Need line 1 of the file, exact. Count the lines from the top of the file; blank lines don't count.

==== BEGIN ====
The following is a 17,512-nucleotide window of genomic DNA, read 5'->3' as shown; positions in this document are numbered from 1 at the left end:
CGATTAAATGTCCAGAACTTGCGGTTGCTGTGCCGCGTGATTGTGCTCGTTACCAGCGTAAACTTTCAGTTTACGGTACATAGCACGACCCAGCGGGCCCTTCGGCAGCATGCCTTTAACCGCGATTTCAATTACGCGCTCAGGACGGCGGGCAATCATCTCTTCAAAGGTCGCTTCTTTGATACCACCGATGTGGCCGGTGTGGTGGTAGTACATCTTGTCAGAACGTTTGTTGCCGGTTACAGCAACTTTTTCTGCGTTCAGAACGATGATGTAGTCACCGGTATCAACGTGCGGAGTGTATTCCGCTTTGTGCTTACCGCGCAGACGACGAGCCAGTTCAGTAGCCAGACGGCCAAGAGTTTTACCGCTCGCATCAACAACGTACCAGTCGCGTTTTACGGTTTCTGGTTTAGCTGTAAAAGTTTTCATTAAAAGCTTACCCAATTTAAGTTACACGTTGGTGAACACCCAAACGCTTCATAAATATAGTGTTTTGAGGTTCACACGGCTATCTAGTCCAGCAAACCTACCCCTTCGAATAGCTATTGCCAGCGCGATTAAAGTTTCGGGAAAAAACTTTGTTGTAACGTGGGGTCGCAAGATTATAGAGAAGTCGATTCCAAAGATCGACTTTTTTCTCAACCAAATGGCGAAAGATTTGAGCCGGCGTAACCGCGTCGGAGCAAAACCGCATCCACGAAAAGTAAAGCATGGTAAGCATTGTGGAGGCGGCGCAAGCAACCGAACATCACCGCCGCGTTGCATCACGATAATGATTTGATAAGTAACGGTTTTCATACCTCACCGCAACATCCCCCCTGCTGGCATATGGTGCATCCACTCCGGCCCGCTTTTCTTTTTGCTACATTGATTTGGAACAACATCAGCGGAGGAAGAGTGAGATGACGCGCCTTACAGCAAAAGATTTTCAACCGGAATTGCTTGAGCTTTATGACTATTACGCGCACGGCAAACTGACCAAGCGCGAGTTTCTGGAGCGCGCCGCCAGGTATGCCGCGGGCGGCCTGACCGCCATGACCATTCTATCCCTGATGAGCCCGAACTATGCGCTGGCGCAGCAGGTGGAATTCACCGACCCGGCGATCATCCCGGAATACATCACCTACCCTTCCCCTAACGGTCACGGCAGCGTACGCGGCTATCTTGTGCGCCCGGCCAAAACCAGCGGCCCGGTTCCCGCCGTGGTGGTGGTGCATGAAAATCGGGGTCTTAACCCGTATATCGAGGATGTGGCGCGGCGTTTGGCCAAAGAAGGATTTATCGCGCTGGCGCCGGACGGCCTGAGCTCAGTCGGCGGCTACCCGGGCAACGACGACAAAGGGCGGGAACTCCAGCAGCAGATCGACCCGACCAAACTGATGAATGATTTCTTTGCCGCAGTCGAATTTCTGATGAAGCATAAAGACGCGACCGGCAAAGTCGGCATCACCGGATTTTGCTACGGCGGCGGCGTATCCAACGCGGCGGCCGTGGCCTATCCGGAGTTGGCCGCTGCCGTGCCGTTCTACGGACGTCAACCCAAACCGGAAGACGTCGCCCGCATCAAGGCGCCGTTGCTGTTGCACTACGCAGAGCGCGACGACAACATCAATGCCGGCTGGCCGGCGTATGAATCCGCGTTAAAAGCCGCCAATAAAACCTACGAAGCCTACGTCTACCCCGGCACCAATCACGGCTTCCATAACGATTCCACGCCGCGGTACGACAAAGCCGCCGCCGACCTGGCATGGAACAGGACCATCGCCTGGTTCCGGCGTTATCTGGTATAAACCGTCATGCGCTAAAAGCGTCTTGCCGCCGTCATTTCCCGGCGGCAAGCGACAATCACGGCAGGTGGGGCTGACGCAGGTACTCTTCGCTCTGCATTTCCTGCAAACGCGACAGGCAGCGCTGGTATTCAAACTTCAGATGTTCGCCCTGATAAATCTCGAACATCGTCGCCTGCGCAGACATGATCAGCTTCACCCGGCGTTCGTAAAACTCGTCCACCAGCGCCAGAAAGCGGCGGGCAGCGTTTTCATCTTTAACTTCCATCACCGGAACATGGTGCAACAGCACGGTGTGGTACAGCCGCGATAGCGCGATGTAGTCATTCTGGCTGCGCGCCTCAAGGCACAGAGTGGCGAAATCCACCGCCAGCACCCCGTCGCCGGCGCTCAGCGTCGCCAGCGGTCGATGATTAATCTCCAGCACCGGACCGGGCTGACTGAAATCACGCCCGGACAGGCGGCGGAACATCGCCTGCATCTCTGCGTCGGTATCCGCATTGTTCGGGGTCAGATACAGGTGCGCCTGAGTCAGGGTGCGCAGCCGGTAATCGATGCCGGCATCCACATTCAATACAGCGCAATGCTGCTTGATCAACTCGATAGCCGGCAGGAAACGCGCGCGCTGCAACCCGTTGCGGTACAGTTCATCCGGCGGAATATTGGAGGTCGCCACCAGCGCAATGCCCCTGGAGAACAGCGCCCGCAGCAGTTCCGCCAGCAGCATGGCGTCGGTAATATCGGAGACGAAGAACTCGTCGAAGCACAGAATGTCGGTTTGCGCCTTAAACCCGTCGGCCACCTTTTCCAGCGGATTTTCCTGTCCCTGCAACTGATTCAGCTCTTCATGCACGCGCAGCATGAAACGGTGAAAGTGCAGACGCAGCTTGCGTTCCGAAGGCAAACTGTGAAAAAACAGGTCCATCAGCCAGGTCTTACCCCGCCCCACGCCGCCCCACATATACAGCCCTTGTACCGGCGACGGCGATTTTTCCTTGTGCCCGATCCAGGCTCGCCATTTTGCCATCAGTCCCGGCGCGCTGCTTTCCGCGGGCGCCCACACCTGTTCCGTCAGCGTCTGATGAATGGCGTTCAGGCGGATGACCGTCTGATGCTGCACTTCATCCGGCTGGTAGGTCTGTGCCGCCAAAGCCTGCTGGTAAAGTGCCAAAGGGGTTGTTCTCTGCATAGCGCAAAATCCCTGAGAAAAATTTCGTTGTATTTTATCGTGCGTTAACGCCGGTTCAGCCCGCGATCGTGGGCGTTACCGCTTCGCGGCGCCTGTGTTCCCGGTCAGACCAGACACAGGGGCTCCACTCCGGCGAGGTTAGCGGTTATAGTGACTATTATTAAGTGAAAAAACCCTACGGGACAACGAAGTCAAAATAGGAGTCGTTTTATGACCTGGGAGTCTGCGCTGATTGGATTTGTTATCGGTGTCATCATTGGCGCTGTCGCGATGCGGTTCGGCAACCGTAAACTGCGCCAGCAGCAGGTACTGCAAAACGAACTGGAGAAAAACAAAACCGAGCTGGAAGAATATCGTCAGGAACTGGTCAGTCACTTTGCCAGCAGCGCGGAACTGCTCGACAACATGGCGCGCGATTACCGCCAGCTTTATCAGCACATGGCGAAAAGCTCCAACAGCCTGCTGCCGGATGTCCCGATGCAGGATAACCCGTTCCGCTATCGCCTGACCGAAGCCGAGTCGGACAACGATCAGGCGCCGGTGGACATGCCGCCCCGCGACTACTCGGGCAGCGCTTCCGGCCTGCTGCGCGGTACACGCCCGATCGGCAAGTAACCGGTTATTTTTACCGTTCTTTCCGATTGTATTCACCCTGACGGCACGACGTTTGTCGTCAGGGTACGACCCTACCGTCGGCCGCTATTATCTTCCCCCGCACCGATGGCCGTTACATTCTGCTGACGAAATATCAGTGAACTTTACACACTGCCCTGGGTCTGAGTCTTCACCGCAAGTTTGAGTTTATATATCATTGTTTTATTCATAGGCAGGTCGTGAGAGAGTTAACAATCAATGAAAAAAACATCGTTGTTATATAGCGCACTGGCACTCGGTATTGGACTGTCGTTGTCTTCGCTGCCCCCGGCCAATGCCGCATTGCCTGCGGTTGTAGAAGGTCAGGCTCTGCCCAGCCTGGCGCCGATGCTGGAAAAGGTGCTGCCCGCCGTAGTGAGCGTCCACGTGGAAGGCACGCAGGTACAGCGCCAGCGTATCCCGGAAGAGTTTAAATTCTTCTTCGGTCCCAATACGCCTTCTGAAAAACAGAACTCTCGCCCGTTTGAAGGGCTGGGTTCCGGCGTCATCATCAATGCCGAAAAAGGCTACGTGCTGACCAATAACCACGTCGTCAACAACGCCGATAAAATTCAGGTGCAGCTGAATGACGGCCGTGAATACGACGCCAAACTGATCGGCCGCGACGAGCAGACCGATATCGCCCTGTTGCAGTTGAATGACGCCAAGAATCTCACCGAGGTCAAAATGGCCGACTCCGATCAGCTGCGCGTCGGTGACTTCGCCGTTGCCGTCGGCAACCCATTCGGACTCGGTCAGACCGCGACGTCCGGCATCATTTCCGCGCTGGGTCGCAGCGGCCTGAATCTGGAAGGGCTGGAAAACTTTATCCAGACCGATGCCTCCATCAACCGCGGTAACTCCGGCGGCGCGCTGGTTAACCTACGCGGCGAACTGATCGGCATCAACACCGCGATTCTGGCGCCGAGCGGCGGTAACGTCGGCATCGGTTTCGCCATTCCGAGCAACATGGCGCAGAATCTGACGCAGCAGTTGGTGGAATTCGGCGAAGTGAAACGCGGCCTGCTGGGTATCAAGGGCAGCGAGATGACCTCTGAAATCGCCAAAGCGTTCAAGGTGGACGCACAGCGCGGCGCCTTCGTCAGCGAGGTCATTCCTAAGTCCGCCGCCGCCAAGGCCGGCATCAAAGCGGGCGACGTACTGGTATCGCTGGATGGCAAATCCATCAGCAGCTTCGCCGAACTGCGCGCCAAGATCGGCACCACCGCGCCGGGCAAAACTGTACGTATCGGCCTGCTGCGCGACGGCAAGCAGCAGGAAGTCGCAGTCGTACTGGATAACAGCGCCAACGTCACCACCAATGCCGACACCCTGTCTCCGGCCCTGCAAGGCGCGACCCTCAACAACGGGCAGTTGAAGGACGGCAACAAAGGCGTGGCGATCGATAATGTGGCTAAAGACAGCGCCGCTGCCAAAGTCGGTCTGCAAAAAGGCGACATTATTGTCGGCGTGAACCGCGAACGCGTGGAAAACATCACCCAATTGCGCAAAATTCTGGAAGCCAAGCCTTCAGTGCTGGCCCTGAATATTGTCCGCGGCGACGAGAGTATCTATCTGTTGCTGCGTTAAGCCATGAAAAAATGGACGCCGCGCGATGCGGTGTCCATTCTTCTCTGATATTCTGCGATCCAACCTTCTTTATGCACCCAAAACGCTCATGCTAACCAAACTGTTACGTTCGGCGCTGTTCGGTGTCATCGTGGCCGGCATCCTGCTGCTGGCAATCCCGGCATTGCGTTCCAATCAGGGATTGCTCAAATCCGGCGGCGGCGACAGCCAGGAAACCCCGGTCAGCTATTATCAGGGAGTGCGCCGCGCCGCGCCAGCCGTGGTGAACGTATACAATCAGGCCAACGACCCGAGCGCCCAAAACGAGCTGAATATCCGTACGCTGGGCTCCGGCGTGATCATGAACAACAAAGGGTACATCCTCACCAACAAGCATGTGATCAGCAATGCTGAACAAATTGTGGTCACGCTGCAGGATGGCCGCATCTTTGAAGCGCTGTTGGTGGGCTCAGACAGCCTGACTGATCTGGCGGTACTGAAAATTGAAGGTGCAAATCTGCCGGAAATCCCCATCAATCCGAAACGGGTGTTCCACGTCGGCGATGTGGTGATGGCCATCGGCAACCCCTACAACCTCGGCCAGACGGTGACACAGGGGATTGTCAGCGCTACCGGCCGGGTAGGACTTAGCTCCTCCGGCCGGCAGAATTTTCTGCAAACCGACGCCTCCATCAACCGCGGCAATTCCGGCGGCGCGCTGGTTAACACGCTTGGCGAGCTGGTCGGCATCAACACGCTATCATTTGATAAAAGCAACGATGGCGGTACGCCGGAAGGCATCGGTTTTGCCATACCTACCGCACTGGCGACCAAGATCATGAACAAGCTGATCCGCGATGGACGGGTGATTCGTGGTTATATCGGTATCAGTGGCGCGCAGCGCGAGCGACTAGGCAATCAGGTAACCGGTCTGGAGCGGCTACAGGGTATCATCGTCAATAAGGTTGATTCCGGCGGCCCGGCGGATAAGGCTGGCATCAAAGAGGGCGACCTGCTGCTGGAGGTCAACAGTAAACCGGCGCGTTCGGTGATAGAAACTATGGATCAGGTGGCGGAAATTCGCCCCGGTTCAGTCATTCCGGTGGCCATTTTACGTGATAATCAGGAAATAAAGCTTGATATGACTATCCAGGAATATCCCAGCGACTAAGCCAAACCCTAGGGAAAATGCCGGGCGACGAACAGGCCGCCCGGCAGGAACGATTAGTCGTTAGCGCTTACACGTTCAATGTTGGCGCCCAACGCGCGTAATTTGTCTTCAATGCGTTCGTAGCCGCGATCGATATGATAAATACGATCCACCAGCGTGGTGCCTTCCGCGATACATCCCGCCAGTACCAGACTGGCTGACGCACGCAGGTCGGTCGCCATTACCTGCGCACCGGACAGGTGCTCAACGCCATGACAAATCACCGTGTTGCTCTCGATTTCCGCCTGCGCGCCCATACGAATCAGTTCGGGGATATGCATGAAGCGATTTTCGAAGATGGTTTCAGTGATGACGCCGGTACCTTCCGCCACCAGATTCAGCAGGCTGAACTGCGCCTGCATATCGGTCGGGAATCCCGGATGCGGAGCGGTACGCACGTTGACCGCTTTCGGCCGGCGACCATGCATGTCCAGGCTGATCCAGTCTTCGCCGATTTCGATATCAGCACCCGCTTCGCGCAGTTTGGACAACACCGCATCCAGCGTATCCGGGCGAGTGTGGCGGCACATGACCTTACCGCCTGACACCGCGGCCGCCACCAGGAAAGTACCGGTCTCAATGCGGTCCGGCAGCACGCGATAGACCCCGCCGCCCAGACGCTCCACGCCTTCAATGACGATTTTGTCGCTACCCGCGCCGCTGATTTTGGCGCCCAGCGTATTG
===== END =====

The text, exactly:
The following is a 17,512-nucleotide window of genomic DNA, read 5'->3' as shown; positions in this document are numbered from 1 at the left end: